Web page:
The three-pronged blitzkrieg comes after proxy advisory firm Glass Lewis sided with Kohl’s board nominees, while advisory rival ISS issued a split decision giving points to both Macellum and the Menomonee Falls, Wisc.-based retailer.
With time running out, the New York City hedge fund is pulling out all the stops.
“We struggle to see any scenario where the company’s capital-intensive and risky plan, which projects declining EBIT (earnings before interest and taxes) and increasing capital expenditures, will result in anything close to recently reported offers, even three years from now,” Macellum managing partner Jonathan Duskin wrote to shareholders, panning Kohl’s plan to sell itself at a cost of $75 to $88 per share. Kohl’s stock price tumbled more than 7 percent in mid-day activity Monday, trading at $51.75 a share.
Duskin also didn’t hold back when he insinuated that Kohl’s refuses to share its first-quarter earnings report ahead of the meeting in order to keep less-than-rosy results away from ballot holders.
“Underperformance in the first quarter of 2023, after a weak fourth quarter in fiscal 2022, would be more validation of a strategy that is not working,” said Duskin, who once served as head of product management and chairman of the investment policy committee within the research department at Lehman Brothers Inc., the defunct investment firm whose collapse helped trigger the Great Recession. “If true, weak performance could result in lower take-private prices that may not meet with the board’s already unrealistic expectations. In this case, shareholders should want objective, unbiased voices on the board to ensure expectations are level set.”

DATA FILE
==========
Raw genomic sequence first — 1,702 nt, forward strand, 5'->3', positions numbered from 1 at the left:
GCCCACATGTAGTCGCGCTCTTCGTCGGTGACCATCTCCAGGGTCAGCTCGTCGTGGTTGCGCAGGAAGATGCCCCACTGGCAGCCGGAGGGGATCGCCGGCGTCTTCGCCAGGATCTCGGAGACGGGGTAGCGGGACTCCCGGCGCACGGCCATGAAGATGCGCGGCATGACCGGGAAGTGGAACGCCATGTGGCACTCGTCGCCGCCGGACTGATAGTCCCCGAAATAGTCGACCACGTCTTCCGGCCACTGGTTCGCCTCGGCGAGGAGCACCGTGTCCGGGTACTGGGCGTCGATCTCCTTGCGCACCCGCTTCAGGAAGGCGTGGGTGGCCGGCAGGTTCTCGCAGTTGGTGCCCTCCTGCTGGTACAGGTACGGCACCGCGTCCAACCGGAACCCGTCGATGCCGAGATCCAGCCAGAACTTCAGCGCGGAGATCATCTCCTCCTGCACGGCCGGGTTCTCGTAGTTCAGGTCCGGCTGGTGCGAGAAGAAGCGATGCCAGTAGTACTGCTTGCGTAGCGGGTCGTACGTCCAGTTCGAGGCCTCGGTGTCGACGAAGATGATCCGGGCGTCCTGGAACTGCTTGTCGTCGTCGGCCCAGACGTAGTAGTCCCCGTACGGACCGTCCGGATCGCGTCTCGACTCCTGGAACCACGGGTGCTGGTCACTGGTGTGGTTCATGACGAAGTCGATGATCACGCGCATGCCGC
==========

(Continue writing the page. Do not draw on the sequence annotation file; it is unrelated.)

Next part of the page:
Duskin went on to accuse Kohl’s of holding its annual meeting this month instead of in July because the timing means it won’t have to share what the Goldman Sachs-led sale process has actually yielded, if anything at all.
“This lack of transparency goes to the heart of why Macellum nominees should be added to the Board at this critical time,” said the Citi Trends board member, who has previously served on the boards of Christopher & Banks and Wet Seal, both of which have filed for bankruptcy in the past seven years.
A spokeswoman for Kohl’s countered the hedge fund’s salvo by saying the retailer is “pleased with the broad support it has received from its shareholders.”
The representative went on to reiterate that Kohl’s continues to fully explore all options “in the best interests of all shareholders,” adding that preserving the current board “will ensure the process is not disrupted or hindered.”
Kohl’s has a number of contenders that could put in firm offers. Simon Property Group and Brookfield Partners could team up on a robust bid. Authentic Brands Group, part of a consortium led by one of its investors, Leonard Green & Partners, is also said to be in the mix. Then there’s Franchise Group, Hudson’s Bay Co., Sycamore Partners and Acacia Research, which is backed by activist investor Starboard Value and was the first one to push for Kohl’s to sell itself when it made its $9 billion non-binding offer in January.
Early non-binding offers from Acacia and Sycamore were in the range of $64 to $65 a share, although more recent interest was around $69 to $70.